Michigan Democratic Attorney General Dana Nessel refused requests from Republican state lawmakers Monday to launch an investigation into Democrat Gov. Gretchen Whitmer.
In February, State Sen. Jim Runestad spearheaded a letter signed by seven others calling on Nessel to launch a probe into Whitmer’s April 15 executive order mandating long-term care facilities admit COVID-infected patients, in a similar directive to that handed down by New York Gov. Andrew Cuomo. Whitmer’s order was renewed throughout the summer until it was finally rescinded in September.
“Attorney General Nessel knows the right thing to do – and that is to get answers for every family who lost a loved one to COVID-19 in a nursing home,” Runestad said in a Monday statement, as the true toll of Whitmer’s order remains unknown. The governor’s Department of Health and Human Services is undergoing active litigation to keep data private that could reveal the true effects of Whitmer’s order on nursing homes.
Hours after Runestad’s statement, Nessel sent a letter to the state senator denying Republicans’ request for what she decried as a “political” investigation.
“Though I will not hesitate to act when justified, I also will not abuse the investigatory powers of this Department to launch a political attack,” Nessel wrote. “No investigation is warranted at this time.”
Nessel argued no investigation was needed, despite the governor’s office withholding data that could reveal the severity of her own orders, in part based upon a report from the University of Michigan that concluded the state’s strategy to protect nursing homes “performed well.”
The report conducted by the University of Michigan’s Center for Health and Research Transformation, however, according to Detroit News Reporter Craig Mauger, was funded by the Health Endowment Fund, which has a board appointed by the governor.
An interesting point in AG Nessel's letter is the mention of a nursing home study from the Center for Health and Research Transformation at U of M.
That report was funded by the Health Endowment Fund.
— Craig Mauger (@CraigDMauger) March 15, 2021
While Nessel refuses an investigation into a governor of her own party because it would be “political,” the Democrat attorney general appointed prosecutors to go after the state’s former Republican Gov. Rick Snyder, whom she described as a “soulless monster” on “numerous occasions.”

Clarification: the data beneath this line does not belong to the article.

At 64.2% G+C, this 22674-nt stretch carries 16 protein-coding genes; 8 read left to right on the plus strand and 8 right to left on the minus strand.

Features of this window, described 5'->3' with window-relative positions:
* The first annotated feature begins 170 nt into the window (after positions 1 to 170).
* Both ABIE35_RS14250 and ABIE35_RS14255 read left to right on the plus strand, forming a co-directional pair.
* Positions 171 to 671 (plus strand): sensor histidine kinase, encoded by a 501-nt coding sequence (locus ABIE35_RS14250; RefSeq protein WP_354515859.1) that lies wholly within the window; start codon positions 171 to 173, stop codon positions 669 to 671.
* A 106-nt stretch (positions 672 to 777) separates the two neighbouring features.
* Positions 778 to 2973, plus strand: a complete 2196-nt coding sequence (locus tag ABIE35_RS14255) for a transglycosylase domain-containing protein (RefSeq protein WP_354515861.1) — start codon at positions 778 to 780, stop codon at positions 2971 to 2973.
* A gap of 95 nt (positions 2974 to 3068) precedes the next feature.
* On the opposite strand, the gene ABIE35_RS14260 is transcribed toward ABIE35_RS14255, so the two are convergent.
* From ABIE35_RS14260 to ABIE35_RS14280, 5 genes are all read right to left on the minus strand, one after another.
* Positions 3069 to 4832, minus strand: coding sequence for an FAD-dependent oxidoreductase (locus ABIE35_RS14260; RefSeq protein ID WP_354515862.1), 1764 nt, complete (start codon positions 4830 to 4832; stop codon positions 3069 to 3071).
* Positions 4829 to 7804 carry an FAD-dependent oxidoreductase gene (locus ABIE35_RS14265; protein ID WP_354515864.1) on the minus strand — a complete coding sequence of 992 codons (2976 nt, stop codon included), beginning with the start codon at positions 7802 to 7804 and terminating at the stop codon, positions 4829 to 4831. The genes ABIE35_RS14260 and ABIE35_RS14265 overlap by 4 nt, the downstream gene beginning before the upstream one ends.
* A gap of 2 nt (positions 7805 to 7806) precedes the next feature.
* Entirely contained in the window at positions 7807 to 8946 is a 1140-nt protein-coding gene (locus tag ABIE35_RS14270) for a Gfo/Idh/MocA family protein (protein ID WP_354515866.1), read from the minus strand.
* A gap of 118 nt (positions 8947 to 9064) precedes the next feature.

In defending her decision to deny a probe into Whitmer, Nessel wrote, “law enforcement officials have an ethical duty to … ‘limit the political impact’ of an investigation ‘without regard to the official’s personal political beliefs or affiliations.'” Nessel also wrote, “in any event, bad policy alone would not be grounds for an investigation by my office.”
Yet Snyder faces two misdemeanor charges on just that, stemming from “willful neglect” over the Flint water crisis. Snyder’s alleged crimes, Nessel’s office charged, are “failing to inquire into the performance, condition and administration of the public offices and officers that he appointed and was required to supervise” on one count, and “failing to declare a state of emergency and/or disaster” in Flint on another.
Snyder’s former Chief of Staff Jarrod Agen has also been indicted on charges of perjury by a one-man jury, with lies that remain unclear two months after indictment.
“This move by the highly partisan Nessel, a Democrat, could easily be taken as politically motivated against the former Republican governor, and pandering to a constituency that has demanded Snyder be held accountable for Flint,” wrote the Detroit News Editorial Board in January.
While ordering the prosecution of a governor already out of office she’s declared a “soulless monster,” Nessel won’t investigate the state’s current governor over a nursing home policy for which the administration has refused transparency.